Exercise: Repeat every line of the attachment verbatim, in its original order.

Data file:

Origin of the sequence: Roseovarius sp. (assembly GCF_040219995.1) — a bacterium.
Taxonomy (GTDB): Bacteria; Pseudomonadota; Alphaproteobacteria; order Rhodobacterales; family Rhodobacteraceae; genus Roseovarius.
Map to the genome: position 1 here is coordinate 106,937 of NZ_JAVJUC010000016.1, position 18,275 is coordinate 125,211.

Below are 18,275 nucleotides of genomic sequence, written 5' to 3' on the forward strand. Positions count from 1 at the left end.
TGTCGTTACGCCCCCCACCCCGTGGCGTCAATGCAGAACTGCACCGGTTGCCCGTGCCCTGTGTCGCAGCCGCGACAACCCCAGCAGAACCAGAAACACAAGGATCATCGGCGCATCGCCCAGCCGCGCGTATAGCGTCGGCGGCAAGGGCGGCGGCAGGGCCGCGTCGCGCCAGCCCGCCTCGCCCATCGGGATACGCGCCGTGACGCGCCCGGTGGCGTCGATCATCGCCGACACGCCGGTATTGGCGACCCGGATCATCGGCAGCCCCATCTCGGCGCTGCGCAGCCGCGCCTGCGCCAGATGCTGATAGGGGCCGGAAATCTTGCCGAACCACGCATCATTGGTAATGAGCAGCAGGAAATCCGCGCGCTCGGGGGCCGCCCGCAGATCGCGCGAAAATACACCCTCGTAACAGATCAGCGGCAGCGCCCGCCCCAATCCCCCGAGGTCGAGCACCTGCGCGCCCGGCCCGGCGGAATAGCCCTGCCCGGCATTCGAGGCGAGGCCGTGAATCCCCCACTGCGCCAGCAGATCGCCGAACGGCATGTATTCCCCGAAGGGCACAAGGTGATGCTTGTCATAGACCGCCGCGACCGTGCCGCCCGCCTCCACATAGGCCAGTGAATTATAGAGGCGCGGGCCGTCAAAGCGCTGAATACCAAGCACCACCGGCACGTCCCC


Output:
Origin of the sequence: Roseovarius sp. (assembly GCF_040219995.1) — a bacterium.
Taxonomy (GTDB): Bacteria; Pseudomonadota; Alphaproteobacteria; order Rhodobacterales; family Rhodobacteraceae; genus Roseovarius.
Map to the genome: position 1 here is coordinate 106,937 of NZ_JAVJUC010000016.1, position 18,275 is coordinate 125,211.

Below are 18,275 nucleotides of genomic sequence, written 5' to 3' on the forward strand. Positions count from 1 at the left end.
TGTCGTTACGCCCCCCACCCCGTGGCGTCAATGCAGAACTGCACCGGTTGCCCGTGCCCTGTGTCGCAGCCGCGACAACCCCAGCAGAACCAGAAACACAAGGATCATCGGCGCATCGCCCAGCCGCGCGTATAGCGTCGGCGGCAAGGGCGGCGGCAGGGCCGCGTCGCGCCAGCCCGCCTCGCCCATCGGGATACGCGCCGTGACGCGCCCGGTGGCGTCGATCATCGCCGACACGCCGGTATTGGCGACCCGGATCATCGGCAGCCCCATCTCGGCGCTGCGCAGCCGCGCCTGCGCCAGATGCTGATAGGGGCCGGAAATCTTGCCGAACCACGCATCATTGGTAATGAGCAGCAGGAAATCCGCGCGCTCGGGGGCCGCCCGCAGATCGCGCGAAAATACACCCTCGTAACAGATCAGCGGCAGCGCCCGCCCCAATCCCCCGAGGTCGAGCACCTGCGCGCCCGGCCCGGCGGAATAGCCCTGCCCGGCATTCGAGGCGAGGCCGTGAATCCCCCACTGCGCCAGCAGATCGCCGAACGGCATGTATTCCCCGAAGGGCACAAGGTGATGCTTGTCATAGACCGCCGCGACCGTGCCGCCCGCCTCCACATAGGCCAGTGAATTATAGAGGCGCGGGCCGTCAAAGCGCTGAATACCAAGCACCACCGGCACGTCCCC